Lie by Caroline Bock
St. Martin's Griffin
August 30, 2011
Everybody knows, nobody’s talking. . . .
Seventeen-year-old Skylar Thompson is being questioned by the police. Her boyfriend, Jimmy, stands accused of brutally assaulting two young El Salvadoran immigrants from a neighboring town, and she’s the prime witness. Skylar is keeping quiet about what she’s seen, but how long can she keep it up?
But Jimmy was her savior. . . . When her mother died, he was the only person who made her feel safe, protected from the world. But when she begins to appreciate the enormity of what has happened, especially when Carlos Cortez, one of the victims, steps up to demand justice, she starts to have second thoughts about protecting Jimmy. Jimmy’s accomplice, Sean, is facing his own moral quandary. He’s out on bail and has been offered a plea in exchange for testifying against Jimmy.
The truth must be told. . . . Sean must decide whether or not to turn on his friend in order to save himself. But most important, both he and Skylar need to figure out why they would follow someone like Jimmy in the first place.
This book has a very important message and powerful storyline, however; I feel like it was not presented in the best possible way. Certain aspects of the writing style seemed to take away from the potential power the story could have.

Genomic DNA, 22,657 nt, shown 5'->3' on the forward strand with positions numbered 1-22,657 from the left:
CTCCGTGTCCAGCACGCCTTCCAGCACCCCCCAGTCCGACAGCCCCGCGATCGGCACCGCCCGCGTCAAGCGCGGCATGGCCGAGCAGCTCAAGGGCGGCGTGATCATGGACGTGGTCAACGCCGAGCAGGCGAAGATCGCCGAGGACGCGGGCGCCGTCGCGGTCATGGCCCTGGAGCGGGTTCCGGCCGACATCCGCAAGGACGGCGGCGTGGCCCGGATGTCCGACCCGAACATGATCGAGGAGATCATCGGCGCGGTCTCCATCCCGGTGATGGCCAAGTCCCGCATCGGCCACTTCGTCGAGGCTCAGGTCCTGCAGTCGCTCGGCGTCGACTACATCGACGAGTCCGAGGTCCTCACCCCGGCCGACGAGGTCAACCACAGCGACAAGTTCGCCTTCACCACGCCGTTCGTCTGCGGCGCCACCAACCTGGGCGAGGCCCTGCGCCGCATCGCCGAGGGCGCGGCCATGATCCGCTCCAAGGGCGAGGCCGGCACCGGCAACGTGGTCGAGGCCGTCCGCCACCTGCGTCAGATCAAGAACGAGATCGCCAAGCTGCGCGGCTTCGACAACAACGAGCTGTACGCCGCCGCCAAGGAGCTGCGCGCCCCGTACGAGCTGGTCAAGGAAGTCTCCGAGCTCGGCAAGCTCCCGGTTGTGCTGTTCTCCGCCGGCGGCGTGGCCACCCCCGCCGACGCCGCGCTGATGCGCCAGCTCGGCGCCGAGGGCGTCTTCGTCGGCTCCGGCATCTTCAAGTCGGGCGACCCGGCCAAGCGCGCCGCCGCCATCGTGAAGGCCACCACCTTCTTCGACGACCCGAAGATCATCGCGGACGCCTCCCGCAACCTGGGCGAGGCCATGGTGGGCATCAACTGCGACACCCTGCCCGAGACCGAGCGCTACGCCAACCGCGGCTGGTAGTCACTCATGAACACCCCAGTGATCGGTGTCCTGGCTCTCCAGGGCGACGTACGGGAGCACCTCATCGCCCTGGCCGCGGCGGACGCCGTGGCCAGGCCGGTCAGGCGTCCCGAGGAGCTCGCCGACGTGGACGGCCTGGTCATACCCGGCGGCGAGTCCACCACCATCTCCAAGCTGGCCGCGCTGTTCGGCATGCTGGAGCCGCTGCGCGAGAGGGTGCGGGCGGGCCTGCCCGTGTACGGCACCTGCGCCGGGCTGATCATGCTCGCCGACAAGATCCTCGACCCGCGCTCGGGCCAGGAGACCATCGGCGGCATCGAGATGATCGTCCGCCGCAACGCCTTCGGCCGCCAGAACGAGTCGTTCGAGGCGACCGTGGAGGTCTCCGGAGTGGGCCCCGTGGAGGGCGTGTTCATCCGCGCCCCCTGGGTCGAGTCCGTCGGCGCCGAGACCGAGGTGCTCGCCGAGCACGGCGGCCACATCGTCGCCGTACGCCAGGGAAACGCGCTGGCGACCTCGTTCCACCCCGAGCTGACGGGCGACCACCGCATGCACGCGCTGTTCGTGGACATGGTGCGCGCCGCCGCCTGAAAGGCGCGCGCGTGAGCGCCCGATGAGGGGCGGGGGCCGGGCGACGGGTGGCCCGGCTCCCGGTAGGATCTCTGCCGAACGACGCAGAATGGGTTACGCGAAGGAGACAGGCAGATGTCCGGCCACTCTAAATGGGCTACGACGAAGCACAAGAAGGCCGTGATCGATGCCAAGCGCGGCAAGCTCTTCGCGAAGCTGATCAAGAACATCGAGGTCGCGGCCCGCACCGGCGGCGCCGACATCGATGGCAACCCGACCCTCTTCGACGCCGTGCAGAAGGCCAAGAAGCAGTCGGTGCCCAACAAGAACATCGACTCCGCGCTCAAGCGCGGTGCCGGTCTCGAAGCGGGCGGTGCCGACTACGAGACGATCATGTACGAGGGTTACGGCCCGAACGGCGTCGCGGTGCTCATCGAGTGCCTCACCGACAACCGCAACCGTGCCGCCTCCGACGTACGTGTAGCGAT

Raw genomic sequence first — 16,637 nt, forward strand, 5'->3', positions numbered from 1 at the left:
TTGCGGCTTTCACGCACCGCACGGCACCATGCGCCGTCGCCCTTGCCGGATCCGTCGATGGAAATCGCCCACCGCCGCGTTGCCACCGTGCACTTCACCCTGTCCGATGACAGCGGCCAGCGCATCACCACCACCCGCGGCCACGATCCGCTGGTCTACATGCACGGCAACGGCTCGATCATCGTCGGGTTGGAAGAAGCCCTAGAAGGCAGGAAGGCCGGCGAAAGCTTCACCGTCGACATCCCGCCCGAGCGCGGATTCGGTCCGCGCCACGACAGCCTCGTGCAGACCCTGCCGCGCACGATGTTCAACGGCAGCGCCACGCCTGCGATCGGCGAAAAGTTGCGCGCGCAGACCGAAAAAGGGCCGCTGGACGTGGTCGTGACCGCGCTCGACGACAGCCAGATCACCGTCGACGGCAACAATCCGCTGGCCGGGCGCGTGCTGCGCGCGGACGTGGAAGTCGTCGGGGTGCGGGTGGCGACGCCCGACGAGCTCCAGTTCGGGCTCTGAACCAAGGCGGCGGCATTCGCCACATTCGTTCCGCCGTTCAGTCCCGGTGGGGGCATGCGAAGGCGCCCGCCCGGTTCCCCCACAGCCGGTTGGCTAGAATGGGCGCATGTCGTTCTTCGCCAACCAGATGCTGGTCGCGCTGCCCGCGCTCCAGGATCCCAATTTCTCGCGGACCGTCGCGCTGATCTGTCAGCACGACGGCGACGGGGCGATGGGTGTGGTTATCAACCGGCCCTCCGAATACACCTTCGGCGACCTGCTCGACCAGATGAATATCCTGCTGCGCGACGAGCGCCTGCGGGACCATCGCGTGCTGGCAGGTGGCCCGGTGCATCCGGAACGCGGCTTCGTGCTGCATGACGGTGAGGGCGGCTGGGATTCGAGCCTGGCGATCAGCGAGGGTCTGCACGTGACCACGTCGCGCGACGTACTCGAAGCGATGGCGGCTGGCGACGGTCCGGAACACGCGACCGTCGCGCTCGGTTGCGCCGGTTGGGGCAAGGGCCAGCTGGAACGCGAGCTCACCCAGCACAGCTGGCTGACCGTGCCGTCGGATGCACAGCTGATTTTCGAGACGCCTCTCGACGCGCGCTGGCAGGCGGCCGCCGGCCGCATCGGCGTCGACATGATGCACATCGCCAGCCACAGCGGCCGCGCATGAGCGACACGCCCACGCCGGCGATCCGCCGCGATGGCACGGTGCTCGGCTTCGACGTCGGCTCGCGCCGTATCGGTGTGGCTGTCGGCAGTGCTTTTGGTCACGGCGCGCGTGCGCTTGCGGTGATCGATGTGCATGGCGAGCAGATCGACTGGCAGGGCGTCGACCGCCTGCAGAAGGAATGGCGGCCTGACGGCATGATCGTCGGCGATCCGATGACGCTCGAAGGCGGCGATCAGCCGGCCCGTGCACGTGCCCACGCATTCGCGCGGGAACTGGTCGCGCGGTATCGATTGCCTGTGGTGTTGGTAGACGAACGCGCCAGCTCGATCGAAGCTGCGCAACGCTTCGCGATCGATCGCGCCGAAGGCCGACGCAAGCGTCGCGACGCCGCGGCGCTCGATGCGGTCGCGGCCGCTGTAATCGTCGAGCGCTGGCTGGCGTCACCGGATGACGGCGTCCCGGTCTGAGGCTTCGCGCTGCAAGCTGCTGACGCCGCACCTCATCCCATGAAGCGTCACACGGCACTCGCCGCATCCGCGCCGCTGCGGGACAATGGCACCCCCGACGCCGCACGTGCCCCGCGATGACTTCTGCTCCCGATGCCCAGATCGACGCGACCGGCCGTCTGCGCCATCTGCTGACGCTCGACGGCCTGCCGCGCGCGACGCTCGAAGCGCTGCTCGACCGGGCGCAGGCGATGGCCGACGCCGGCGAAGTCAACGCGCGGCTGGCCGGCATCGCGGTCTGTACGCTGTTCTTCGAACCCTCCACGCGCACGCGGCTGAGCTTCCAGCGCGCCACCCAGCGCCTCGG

This story is told from nuemorous points of view, which, I can see why the author would choose it. The story line really involves the whole town. In that way, switching points of view, makes sense. However, for me at least, it seemed to take away from the story. I wasn't able to connect to the characters because I wasn't allowed to spend much time with one character before the story switched to the next.
Also, the main character, Skylar, did not impress me... to say the least. She just seemed too weak, too damsel in distress. I know she's been through a lot, but there is a fine line between in mourning and pathetic. She was on the pathetic side (in my opinion).
I am kind of upset that I wasn't able to get into this book. This book has a lot of potential, I just don't think it reached it. If this book sounds interesting, read other reviews, I know others liked it a lot - I just didn't.